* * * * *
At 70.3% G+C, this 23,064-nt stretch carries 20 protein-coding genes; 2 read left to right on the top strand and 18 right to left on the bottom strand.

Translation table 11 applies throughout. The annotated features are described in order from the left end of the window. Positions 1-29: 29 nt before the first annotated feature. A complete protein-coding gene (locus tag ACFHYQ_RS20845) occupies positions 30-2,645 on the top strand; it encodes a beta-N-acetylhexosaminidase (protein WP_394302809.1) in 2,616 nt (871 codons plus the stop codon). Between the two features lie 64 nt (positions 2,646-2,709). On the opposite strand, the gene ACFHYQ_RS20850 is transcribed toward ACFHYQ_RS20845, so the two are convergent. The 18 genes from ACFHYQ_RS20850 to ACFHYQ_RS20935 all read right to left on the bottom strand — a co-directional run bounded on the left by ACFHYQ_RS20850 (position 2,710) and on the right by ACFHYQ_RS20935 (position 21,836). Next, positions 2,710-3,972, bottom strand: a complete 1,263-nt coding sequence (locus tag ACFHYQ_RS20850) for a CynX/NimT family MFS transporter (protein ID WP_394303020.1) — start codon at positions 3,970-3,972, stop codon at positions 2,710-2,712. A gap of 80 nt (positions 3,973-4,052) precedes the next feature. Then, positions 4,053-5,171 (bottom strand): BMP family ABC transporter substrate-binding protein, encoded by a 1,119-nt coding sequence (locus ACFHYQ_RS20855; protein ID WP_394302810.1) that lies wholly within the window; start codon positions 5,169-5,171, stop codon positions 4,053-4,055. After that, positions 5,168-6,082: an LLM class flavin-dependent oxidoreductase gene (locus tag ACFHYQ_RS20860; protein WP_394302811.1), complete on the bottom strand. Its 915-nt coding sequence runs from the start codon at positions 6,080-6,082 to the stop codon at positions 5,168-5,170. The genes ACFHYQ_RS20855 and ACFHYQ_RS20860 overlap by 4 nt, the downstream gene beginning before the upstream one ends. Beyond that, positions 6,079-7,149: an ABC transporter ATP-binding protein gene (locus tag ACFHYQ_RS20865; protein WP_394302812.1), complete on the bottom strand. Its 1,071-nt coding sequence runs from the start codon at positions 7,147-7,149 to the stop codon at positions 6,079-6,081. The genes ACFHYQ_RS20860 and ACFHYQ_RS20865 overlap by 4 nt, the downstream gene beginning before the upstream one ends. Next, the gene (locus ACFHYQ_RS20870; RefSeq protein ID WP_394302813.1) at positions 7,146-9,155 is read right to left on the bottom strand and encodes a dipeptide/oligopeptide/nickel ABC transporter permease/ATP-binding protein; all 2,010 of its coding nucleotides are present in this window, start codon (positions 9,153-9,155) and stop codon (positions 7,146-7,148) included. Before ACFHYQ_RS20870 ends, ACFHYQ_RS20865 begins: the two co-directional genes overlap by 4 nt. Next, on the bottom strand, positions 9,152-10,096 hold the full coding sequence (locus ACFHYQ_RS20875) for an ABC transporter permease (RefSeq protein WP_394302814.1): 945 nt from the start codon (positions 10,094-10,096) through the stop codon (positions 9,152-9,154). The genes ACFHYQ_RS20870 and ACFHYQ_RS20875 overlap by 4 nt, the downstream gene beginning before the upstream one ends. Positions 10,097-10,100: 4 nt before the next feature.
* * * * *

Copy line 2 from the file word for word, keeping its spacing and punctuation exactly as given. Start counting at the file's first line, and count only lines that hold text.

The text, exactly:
Translation table 11 applies throughout. The annotated features are described in order from the left end of the window. Positions 1-29: 29 nt before the first annotated feature. A complete protein-coding gene (locus tag ACFHYQ_RS20845) occupies positions 30-2,645 on the top strand; it encodes a beta-N-acetylhexosaminidase (protein WP_394302809.1) in 2,616 nt (871 codons plus the stop codon). Between the two features lie 64 nt (positions 2,646-2,709). On the opposite strand, the gene ACFHYQ_RS20850 is transcribed toward ACFHYQ_RS20845, so the two are convergent. The 18 genes from ACFHYQ_RS20850 to ACFHYQ_RS20935 all read right to left on the bottom strand — a co-directional run bounded on the left by ACFHYQ_RS20850 (position 2,710) and on the right by ACFHYQ_RS20935 (position 21,836). Next, positions 2,710-3,972, bottom strand: a complete 1,263-nt coding sequence (locus tag ACFHYQ_RS20850) for a CynX/NimT family MFS transporter (protein ID WP_394303020.1) — start codon at positions 3,970-3,972, stop codon at positions 2,710-2,712. A gap of 80 nt (positions 3,973-4,052) precedes the next feature. Then, positions 4,053-5,171 (bottom strand): BMP family ABC transporter substrate-binding protein, encoded by a 1,119-nt coding sequence (locus ACFHYQ_RS20855; protein ID WP_394302810.1) that lies wholly within the window; start codon positions 5,169-5,171, stop codon positions 4,053-4,055. After that, positions 5,168-6,082: an LLM class flavin-dependent oxidoreductase gene (locus tag ACFHYQ_RS20860; protein WP_394302811.1), complete on the bottom strand. Its 915-nt coding sequence runs from the start codon at positions 6,080-6,082 to the stop codon at positions 5,168-5,170. The genes ACFHYQ_RS20855 and ACFHYQ_RS20860 overlap by 4 nt, the downstream gene beginning before the upstream one ends. Beyond that, positions 6,079-7,149: an ABC transporter ATP-binding protein gene (locus tag ACFHYQ_RS20865; protein WP_394302812.1), complete on the bottom strand. Its 1,071-nt coding sequence runs from the start codon at positions 7,147-7,149 to the stop codon at positions 6,079-6,081. The genes ACFHYQ_RS20860 and ACFHYQ_RS20865 overlap by 4 nt, the downstream gene beginning before the upstream one ends. Next, the gene (locus ACFHYQ_RS20870; RefSeq protein ID WP_394302813.1) at positions 7,146-9,155 is read right to left on the bottom strand and encodes a dipeptide/oligopeptide/nickel ABC transporter permease/ATP-binding protein; all 2,010 of its coding nucleotides are present in this window, start codon (positions 9,153-9,155) and stop codon (positions 7,146-7,148) included. Before ACFHYQ_RS20870 ends, ACFHYQ_RS20865 begins: the two co-directional genes overlap by 4 nt. Next, on the bottom strand, positions 9,152-10,096 hold the full coding sequence (locus ACFHYQ_RS20875) for an ABC transporter permease (RefSeq protein WP_394302814.1): 945 nt from the start codon (positions 10,094-10,096) through the stop codon (positions 9,152-9,154). The genes ACFHYQ_RS20870 and ACFHYQ_RS20875 overlap by 4 nt, the downstream gene beginning before the upstream one ends. Positions 10,097-10,100: 4 nt before the next feature.